Irish filmmaker Paul Duane seeks out legendary musician Jerry McGill, who once recorded on Sun Records, before becoming road manager for Marlon Jennings. Sometime into the 1970s, McGill disappeared into a life of crime and drugs, before resurfacing in 2009 as a man who had lived on the lam for decades and served prison sentences under various assumed names. Duane is drawn into McGill’s world, and journeys with him through what could be the last months of McGill’s life, as he is diagnosed with cancer.
There is little doubt that there is something magnetic about Jerry McGill. A true rock and roll outlaw – a lá the songs of Johnny Cash – McGill has lived the kind of life that many could only dare dream about. It is clear that the man’s charisma, talent and chequered past is the reason that Duane sought him out, but this is not a documentary about the past.
Just weeks before work on the documentary started, McGill was diagnosed with lung cancer, and sets out to make some good music before he dies. Duane spent time with McGill during a dark time in his life – it is clear that his mortality has come to the fore of his mind since his diagnosis – but it seems that he is an old dog, and cannot be taught new tricks.
In interviews, McGill comes off as a man who wants to change his life and make amends for his con man, drug running, crime filled past, but in candid footage, it is clear that McGill is a man who cannot – or will not – change his ways. Very Extremely Dangerous arguably shows McGill at his worst; while he is trying to do some good with his life, he is also a one man wrecking ball. McGill tears through people’s lives, taking what he wants and leaving ruin in his wake. At one particular moment, McGill decides to take a taxi to Florida – leaving the filmmakers to foot the bill – and moves into a house belonging to a friend of a friend, helping himself to whatever he wants. It is hardly surprising that his friends offer to drive him home, just to get rid of him.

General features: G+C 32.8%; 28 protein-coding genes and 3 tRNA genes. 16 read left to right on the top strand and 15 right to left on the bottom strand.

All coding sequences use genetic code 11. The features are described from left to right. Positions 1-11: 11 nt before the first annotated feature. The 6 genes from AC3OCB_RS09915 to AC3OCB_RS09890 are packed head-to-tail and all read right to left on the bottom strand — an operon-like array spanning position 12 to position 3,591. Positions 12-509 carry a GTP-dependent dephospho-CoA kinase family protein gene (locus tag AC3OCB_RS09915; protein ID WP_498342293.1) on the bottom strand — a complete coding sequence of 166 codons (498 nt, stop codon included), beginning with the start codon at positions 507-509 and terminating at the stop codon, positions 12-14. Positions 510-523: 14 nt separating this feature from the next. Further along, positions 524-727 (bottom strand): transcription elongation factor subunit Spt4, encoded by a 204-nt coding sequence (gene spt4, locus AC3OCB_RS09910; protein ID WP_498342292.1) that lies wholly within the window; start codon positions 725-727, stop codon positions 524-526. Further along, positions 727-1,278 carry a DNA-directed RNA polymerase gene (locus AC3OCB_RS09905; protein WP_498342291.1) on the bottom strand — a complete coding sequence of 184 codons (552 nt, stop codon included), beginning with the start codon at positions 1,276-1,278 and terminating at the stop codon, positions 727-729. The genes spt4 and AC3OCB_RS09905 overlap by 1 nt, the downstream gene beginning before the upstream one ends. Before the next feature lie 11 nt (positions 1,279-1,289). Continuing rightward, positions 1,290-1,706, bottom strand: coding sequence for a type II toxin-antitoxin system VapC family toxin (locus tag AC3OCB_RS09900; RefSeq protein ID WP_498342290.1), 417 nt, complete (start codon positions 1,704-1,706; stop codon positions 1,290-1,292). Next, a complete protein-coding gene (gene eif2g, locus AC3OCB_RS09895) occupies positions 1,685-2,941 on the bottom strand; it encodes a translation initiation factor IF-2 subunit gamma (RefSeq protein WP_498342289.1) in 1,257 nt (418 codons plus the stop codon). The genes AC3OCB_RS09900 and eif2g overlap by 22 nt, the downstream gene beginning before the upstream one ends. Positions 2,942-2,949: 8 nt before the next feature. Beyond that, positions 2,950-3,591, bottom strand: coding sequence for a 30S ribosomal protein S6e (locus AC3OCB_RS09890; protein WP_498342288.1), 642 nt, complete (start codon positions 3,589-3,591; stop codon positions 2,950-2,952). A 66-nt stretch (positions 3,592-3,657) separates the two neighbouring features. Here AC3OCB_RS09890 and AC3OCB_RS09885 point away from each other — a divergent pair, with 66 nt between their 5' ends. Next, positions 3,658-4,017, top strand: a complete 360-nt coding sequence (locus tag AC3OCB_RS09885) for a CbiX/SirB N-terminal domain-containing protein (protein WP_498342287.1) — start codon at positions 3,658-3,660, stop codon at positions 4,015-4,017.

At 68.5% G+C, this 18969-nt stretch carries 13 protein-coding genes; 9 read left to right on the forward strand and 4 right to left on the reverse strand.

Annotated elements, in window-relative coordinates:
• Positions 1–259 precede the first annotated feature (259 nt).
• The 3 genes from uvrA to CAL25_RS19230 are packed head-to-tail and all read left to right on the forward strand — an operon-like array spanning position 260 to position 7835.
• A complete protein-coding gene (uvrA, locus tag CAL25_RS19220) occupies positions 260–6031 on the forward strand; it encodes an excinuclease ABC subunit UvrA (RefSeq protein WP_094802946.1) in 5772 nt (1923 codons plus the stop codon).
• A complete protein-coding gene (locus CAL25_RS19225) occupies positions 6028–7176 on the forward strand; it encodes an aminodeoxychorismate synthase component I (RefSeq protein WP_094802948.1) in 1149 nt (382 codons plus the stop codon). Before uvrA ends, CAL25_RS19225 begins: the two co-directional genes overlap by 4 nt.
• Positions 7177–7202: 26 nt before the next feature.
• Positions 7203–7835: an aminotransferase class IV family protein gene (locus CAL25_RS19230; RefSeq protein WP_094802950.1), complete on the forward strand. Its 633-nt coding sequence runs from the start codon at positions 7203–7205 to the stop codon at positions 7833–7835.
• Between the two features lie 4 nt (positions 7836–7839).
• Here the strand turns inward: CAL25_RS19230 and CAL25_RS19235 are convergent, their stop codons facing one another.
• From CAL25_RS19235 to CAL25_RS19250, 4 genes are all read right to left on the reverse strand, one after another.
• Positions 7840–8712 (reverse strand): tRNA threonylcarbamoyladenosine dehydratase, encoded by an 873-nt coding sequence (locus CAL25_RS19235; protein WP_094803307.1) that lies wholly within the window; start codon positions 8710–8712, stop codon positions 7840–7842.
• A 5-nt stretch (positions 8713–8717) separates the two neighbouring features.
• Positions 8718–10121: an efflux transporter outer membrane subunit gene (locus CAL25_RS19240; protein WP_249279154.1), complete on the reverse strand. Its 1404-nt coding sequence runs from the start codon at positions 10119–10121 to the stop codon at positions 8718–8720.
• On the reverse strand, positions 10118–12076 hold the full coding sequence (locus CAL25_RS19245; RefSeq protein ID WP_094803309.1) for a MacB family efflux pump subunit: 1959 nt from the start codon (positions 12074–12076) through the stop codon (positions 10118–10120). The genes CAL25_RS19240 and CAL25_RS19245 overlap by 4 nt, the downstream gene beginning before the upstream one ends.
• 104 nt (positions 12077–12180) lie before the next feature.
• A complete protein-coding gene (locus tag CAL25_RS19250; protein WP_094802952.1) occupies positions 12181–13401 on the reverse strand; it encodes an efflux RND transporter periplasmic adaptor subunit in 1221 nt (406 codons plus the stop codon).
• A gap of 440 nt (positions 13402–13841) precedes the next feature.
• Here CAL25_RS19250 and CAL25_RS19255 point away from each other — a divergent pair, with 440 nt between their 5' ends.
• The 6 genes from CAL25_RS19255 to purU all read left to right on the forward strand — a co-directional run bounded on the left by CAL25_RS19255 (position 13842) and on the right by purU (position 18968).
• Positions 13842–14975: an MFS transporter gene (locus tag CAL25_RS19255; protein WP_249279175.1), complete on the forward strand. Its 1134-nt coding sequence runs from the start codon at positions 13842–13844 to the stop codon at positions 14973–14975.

If McGill’s antics are hard to watch – including shooting up pain medication in the back of a moving car, and physically abusing his girlfriend as she drives – Duane’s way of compiling the film does not help. It seems as though the director became too involved with his subject’s world – even as he grew to detest it – to be able to make an unbiased film. When Duane is enamoured with McGill, so are we. When he is scared, so are we. When he cringes, so do we. This may make for an interesting story to tell, but it does not make a well-rounded film. McGill is a character who quickly reveals himself as quite unlikeable, and Duane’s bias toward him – in all of its guises – does not help.
Very Extremely Dangerous is a look at the later years of a man who fashioned himself as a rock and roll outlaw, despite the fact that he only ever released a handful of songs. Jerry McGill appears to be a man who modelled himself on Hunter S. Thompson stories and Johnny Cash songs, but – as far as we can tell from the film – had very few redeeming qualities. Paul Duane is too involved to tell the story objectively, leaving the film feeling unfocused and biased. McGill has died since the film was made, but this feels to be a fitting eulogy for a man who ripped through people’s lives like a tornado.